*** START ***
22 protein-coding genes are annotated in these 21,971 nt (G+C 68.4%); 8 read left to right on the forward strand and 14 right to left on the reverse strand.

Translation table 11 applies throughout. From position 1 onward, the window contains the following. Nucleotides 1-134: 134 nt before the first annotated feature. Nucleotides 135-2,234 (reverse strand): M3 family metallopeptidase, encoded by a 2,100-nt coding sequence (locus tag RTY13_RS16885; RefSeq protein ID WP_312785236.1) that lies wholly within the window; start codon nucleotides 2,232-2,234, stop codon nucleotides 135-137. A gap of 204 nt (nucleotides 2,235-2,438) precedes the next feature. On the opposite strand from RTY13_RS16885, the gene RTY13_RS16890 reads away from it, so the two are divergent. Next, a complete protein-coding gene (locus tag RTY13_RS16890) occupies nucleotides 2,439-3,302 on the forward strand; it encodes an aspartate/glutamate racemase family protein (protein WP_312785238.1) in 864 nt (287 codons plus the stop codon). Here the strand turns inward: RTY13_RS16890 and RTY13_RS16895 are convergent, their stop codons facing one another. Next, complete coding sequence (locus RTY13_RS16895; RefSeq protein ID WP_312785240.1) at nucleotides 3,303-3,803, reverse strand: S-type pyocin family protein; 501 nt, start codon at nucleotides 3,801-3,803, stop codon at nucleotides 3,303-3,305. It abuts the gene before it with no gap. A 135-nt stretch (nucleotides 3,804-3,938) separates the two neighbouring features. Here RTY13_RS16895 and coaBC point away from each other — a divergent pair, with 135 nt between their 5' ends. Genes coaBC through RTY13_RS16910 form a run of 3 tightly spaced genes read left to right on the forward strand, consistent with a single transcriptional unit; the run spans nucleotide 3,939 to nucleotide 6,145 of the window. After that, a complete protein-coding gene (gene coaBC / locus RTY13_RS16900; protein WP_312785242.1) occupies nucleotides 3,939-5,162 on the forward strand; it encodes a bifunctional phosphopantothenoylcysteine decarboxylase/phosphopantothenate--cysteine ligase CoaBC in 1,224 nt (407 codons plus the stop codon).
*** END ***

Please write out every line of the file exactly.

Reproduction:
22 protein-coding genes are annotated in these 21,971 nt (G+C 68.4%); 8 read left to right on the forward strand and 14 right to left on the reverse strand.

Translation table 11 applies throughout. From position 1 onward, the window contains the following. Nucleotides 1-134: 134 nt before the first annotated feature. Nucleotides 135-2,234 (reverse strand): M3 family metallopeptidase, encoded by a 2,100-nt coding sequence (locus tag RTY13_RS16885; RefSeq protein ID WP_312785236.1) that lies wholly within the window; start codon nucleotides 2,232-2,234, stop codon nucleotides 135-137. A gap of 204 nt (nucleotides 2,235-2,438) precedes the next feature. On the opposite strand from RTY13_RS16885, the gene RTY13_RS16890 reads away from it, so the two are divergent. Next, a complete protein-coding gene (locus tag RTY13_RS16890) occupies nucleotides 2,439-3,302 on the forward strand; it encodes an aspartate/glutamate racemase family protein (protein WP_312785238.1) in 864 nt (287 codons plus the stop codon). Here the strand turns inward: RTY13_RS16890 and RTY13_RS16895 are convergent, their stop codons facing one another. Next, complete coding sequence (locus RTY13_RS16895; RefSeq protein ID WP_312785240.1) at nucleotides 3,303-3,803, reverse strand: S-type pyocin family protein; 501 nt, start codon at nucleotides 3,801-3,803, stop codon at nucleotides 3,303-3,305. It abuts the gene before it with no gap. A 135-nt stretch (nucleotides 3,804-3,938) separates the two neighbouring features. Here RTY13_RS16895 and coaBC point away from each other — a divergent pair, with 135 nt between their 5' ends. Genes coaBC through RTY13_RS16910 form a run of 3 tightly spaced genes read left to right on the forward strand, consistent with a single transcriptional unit; the run spans nucleotide 3,939 to nucleotide 6,145 of the window. After that, a complete protein-coding gene (gene coaBC / locus RTY13_RS16900; protein WP_312785242.1) occupies nucleotides 3,939-5,162 on the forward strand; it encodes a bifunctional phosphopantothenoylcysteine decarboxylase/phosphopantothenate--cysteine ligase CoaBC in 1,224 nt (407 codons plus the stop codon).